Introduction To examine the effects of tap dance (TD) on dynamic plantar pressure, static postural stability, ankle range of motion (ROM), and lower extremity functional strength in patients at risk of diabetic foot (DF).
Research design and methods A randomised, single-blinded, two-arm prospective study of 40 patients at risk of DF was conducted. The intervention group (n=20) received 16 weeks of TD training (60 min/session×3 sessions/week). The control group attended four educational workshops (1 hour/session×1 session/month). Plantar pressure, represented by the primary outcomes of peak pressure (PP) and pressure-time integral (PTI) over 10 areas on each foot, was measured using the Footscan platform system. Secondary outcomes comprised static postural stability, ankle ROM and lower extremity functional strength.
Results Reductions in intervention group PP (right foot: mean differences=4.50~27.1, decrease%=25.6~72.0; left foot: mean differences=−5.90~6.33, decrease%=−22.6~53.2) and PTI at 10 areas of each foot (right foot: mean differences=1.00~12.5, decrease%=10.4~63.6; left foot: mean differences=0.590~25.3, decrease%=21.9~72.6) were observed. Substantial PP and PTI differences were noted at the second through fourth metatarsals, medial heel and lateral heel in the right foot. Substantial PP and PTI differences were detected at metatarsals 1 and 2 and metatarsal 2 in the left foot, respectively. Moderate training effects were found in plantar flexion ROM of both feet, lower extremity functional strength, and length of center-of-pressure trajectory with eyes closed and open (r=0.321–0.376, p<0.05).
Conclusions A 16-week TD training program can significantly improve ankle ROM, lower extremity functional strength, and static postural stability. To attain greater improvements in plantar pressure, a longer training period is necessary.
Trial registration number ChiCTR1800014714.
- diabetic foot
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Significance of this study
What is already known about this subject?
Elevated plantar pressure is a valid risk assessment indicator for diabetic foot ulceration.
What are the new findings?
A 16-week tap dance program can reduce plantar pressure and significantly improve ankle range of motion, lower extremity functional strength, and static postural stability. Moreover, a longer training period is warranted to attain significant improvements in plantar pressure.
How might these results change the focus of research or clinical practice?
Tap dance, as a form of weight-bearing exercise that provides constant stimulation to plantar surface and focuses on ankle and foot movements, deserves further study to examine its effectiveness in the prevention of diabetes and its complications.
The present results confirmed the positive adaptations of plantar pressure to overload stress.
Diabetic foot (DF) is a common diabetic complication,1 and has an adverse effect on physical functionality and quality of life.2 Approximately 6.3% of patients with diabetes worldwide have DF,3 and almost a quarter have lifelong foot ulcers.4 Beyond pain, falls and amputation are two typical outcomes in diabetes with DF, and their risks are increased during the disease course. Given the increasing global prevalence of diabetes, early prevention of DF is of tremendous importance to patients at risk of DF. Management of DF prioritizes early prevention because of its high burden and healing difficulty.5 6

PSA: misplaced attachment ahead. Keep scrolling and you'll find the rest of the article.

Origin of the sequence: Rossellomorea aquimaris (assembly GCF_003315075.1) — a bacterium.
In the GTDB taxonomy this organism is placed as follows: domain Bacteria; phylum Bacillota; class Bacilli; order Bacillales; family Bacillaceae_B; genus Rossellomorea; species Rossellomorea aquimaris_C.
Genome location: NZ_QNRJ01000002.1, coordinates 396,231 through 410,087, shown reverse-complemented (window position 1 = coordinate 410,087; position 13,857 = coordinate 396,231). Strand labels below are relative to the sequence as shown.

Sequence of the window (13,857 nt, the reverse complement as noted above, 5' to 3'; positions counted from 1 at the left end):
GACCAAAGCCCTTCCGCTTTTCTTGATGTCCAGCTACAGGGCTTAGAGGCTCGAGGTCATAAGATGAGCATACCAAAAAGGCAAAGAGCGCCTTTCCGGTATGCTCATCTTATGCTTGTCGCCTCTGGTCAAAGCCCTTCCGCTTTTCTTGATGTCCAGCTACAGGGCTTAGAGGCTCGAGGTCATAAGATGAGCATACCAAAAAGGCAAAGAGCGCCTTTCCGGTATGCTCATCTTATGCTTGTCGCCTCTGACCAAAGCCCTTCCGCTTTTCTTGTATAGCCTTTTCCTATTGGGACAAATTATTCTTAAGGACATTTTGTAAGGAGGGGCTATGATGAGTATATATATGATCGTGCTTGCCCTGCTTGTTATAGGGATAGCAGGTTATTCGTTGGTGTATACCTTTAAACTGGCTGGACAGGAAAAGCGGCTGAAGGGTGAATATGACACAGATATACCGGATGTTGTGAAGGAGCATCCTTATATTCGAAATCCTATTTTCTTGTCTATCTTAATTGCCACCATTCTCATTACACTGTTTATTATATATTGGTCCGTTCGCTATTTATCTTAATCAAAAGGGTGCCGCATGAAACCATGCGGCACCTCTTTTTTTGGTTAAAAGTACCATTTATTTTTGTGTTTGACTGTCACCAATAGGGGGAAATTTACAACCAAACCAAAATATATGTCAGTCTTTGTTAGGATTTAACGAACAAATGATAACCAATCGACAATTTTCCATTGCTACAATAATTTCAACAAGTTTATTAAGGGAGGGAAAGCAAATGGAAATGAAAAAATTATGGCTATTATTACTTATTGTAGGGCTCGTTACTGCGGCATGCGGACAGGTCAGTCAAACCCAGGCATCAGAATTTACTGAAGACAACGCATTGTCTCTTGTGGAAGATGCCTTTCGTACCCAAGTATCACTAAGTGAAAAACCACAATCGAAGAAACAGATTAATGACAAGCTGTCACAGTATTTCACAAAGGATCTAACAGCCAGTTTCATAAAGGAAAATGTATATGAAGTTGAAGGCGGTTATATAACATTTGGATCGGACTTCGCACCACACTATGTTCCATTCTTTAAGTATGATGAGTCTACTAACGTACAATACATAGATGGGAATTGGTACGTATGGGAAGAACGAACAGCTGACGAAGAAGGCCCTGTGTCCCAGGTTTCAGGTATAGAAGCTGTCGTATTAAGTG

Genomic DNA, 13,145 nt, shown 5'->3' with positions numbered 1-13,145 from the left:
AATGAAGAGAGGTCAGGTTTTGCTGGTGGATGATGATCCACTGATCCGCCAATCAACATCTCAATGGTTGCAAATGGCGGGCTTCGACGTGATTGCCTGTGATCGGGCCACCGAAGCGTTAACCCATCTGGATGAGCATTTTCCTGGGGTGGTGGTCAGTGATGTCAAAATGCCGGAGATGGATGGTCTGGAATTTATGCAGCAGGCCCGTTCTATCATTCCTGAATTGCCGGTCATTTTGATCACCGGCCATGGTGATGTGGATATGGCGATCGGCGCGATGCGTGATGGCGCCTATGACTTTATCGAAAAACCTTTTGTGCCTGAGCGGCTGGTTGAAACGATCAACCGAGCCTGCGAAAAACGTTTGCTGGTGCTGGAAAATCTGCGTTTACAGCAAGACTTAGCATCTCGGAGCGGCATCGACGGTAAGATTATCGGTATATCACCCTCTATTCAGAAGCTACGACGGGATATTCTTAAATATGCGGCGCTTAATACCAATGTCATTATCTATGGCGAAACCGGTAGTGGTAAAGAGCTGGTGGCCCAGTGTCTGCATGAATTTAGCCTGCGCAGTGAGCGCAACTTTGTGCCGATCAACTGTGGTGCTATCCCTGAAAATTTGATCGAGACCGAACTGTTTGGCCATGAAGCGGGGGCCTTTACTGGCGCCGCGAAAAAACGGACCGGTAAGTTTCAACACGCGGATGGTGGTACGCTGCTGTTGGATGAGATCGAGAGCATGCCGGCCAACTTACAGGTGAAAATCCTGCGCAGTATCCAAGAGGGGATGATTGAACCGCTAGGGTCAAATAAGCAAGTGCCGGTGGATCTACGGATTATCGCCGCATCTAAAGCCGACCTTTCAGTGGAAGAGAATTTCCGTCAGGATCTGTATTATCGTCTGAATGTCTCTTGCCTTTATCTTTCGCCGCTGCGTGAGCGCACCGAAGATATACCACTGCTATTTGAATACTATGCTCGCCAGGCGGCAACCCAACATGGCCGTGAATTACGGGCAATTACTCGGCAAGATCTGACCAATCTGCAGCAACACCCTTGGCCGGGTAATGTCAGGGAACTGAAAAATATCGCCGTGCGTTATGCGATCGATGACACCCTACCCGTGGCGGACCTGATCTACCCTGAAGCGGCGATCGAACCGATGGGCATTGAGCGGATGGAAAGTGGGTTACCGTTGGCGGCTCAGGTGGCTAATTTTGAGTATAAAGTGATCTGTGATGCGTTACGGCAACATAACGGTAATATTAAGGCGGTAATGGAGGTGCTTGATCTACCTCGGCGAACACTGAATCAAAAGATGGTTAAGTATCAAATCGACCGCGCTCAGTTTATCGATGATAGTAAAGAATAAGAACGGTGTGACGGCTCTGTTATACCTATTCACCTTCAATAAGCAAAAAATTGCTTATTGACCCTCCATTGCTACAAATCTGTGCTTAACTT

Results from related observational studies demonstrated that people with or at risk of DF would show abnormal lower limb biomechanical characteristics, such as reduced range of movement (ROM) of joints, delayed muscle activations, altered forces in the foot, and changes in gait mechanics.7 These biomechanical changes may finally cause elevated plantar pressure during gait and promote the development of diabetic foot ulcerations (DFUs). Accumulated evidence has demonstrated that the elevated plantar pressure is a valid risk assessment indicator for DFUs,8 and even continuous plantar pressure monitoring can help reduce the risk of DFU recurrence.9 Relieving plantar pressure in daily activity through the use of therapeutic footwear is highly recommended for the prevention and healing of DFUs.10 However, an emerging body of research has identified positive adaptations to overload stress,11 and some researchers have been calling to shift the paradigm by including weight-bearing exercise for people with diabetic peripheral neuropathy (DPN).12
To date, exercise has been well evidenced in improving glycemic control,13 14 vascular structure and function of the lower limbs,14 and peripheral nerve function.15 This indicates the efficacy of exercise interventions in preventing DFUs.5 16 However, no consensus has been reached on the most effective exercise prescription,17 18 although a recent meta-analysis reported the priority of combined exercise against either aerobic or resistance training alone.5 A common problem that exists in the related intervention studies is the absent report of rationale for exercise intervention.5 16 Since ankle and foot biomechanics are generally altered in patients with diabetes regardless of the presence of neuropathy,19 a specific exercise for ankle and feet may be more appropriate in the prevention and treatment of DF complications.20 This is in agreement with the updated guidelines on exercise and diabetes proposed by the American Diabetes Association (ADA).21 The ADA has put a greater focus on the inclusion of flexibility exercise and balance training to increase joint ROM, enhance joint mobility and balance.